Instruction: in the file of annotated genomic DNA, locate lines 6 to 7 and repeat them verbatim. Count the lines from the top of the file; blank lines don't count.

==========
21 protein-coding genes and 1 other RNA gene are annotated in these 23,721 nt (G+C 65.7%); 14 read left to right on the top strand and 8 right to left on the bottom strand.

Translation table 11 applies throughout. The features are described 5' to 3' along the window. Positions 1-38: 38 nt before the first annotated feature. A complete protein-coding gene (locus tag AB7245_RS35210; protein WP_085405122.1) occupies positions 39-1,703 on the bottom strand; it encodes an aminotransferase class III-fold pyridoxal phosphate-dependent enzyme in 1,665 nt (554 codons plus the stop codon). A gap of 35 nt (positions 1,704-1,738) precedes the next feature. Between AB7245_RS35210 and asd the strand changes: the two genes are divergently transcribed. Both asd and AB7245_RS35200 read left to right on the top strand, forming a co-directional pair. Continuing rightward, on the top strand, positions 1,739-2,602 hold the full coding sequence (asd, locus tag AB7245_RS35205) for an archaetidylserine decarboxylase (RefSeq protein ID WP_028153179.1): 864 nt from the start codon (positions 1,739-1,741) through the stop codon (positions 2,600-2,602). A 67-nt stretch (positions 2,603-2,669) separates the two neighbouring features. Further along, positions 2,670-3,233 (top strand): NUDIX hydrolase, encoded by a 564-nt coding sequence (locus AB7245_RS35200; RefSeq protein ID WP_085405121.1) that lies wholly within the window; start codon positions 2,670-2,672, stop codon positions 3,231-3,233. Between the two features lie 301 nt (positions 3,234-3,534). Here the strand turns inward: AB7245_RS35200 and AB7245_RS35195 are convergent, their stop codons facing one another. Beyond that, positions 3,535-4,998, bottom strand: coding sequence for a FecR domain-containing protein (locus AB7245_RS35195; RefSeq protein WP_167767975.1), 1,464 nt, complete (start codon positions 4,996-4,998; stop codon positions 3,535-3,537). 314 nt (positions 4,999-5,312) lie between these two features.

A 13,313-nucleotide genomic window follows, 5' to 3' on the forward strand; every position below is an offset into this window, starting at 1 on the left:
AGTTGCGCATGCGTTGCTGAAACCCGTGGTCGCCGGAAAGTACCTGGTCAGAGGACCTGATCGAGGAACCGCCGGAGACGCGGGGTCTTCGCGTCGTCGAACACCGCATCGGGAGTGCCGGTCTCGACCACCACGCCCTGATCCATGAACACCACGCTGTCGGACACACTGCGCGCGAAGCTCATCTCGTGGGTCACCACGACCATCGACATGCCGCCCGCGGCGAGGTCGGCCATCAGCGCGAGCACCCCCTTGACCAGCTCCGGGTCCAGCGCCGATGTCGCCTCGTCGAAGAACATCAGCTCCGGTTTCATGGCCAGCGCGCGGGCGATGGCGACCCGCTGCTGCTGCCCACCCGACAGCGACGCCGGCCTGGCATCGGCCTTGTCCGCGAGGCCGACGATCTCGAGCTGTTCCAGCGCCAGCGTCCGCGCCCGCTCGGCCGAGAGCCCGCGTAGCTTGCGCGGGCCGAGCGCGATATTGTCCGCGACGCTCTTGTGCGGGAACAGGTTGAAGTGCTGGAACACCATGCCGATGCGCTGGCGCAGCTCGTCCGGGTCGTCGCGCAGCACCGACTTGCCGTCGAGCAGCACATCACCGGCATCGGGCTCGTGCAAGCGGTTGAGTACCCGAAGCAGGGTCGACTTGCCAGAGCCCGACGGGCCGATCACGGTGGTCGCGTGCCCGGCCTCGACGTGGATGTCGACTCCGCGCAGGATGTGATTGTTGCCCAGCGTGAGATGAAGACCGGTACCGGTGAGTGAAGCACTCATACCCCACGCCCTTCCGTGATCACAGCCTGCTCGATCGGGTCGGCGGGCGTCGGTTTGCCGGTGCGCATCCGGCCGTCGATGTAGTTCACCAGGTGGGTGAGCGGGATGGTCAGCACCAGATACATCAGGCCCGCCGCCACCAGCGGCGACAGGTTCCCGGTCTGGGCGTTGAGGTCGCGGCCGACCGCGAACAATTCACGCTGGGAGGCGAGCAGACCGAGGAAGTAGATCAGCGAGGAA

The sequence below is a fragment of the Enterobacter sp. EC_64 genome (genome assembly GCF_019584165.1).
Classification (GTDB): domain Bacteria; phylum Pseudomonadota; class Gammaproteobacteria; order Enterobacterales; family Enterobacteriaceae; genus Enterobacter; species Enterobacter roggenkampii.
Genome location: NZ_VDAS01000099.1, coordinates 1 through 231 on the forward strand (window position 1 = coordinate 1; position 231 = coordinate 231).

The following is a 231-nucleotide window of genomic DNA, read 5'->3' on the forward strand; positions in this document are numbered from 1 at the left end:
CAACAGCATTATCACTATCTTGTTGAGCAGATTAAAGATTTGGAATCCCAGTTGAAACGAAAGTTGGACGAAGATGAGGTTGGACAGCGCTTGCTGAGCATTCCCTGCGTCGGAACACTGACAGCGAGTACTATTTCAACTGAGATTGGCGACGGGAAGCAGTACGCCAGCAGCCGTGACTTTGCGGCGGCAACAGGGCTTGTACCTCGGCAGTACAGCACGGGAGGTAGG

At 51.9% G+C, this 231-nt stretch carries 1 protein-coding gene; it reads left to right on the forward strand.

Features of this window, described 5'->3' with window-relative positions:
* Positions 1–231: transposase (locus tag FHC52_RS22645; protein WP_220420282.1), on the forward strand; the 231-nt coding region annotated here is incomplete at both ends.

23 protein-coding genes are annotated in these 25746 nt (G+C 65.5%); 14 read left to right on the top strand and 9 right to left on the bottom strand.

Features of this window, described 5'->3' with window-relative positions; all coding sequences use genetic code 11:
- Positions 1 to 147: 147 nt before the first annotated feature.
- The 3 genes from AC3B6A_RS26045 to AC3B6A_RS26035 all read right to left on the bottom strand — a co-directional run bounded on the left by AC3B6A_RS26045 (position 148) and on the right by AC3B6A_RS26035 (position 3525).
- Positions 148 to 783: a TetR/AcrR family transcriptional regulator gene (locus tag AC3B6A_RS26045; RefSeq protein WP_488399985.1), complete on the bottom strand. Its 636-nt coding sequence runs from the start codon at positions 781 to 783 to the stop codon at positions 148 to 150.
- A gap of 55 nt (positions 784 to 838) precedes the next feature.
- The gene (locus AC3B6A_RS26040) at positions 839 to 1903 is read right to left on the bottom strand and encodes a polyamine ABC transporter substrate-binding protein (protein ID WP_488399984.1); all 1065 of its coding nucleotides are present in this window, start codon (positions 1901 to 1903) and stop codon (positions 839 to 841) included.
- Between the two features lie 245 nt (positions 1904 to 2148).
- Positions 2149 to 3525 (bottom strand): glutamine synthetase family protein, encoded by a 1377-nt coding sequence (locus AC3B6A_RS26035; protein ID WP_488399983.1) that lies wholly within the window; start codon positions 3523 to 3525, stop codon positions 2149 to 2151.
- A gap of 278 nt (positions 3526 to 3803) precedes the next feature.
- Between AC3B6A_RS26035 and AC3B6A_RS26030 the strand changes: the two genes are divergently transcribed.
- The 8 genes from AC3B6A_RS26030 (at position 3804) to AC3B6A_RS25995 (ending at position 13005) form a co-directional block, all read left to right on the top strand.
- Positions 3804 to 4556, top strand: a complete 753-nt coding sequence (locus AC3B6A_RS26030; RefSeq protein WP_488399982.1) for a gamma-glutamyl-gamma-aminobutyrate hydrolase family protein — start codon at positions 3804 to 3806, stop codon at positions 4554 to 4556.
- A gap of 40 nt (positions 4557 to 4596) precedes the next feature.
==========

Classification (GTDB): domain Bacteria; phylum Pseudomonadota; class Gammaproteobacteria; order Enterobacterales; family Enterobacteriaceae; genus Enterobacter; species Enterobacter roggenkampii.
Genome location: NZ_VDAS01000099.1, coordinates 1 through 231 on the forward strand (window position 1 = coordinate 1; position 231 = coordinate 231).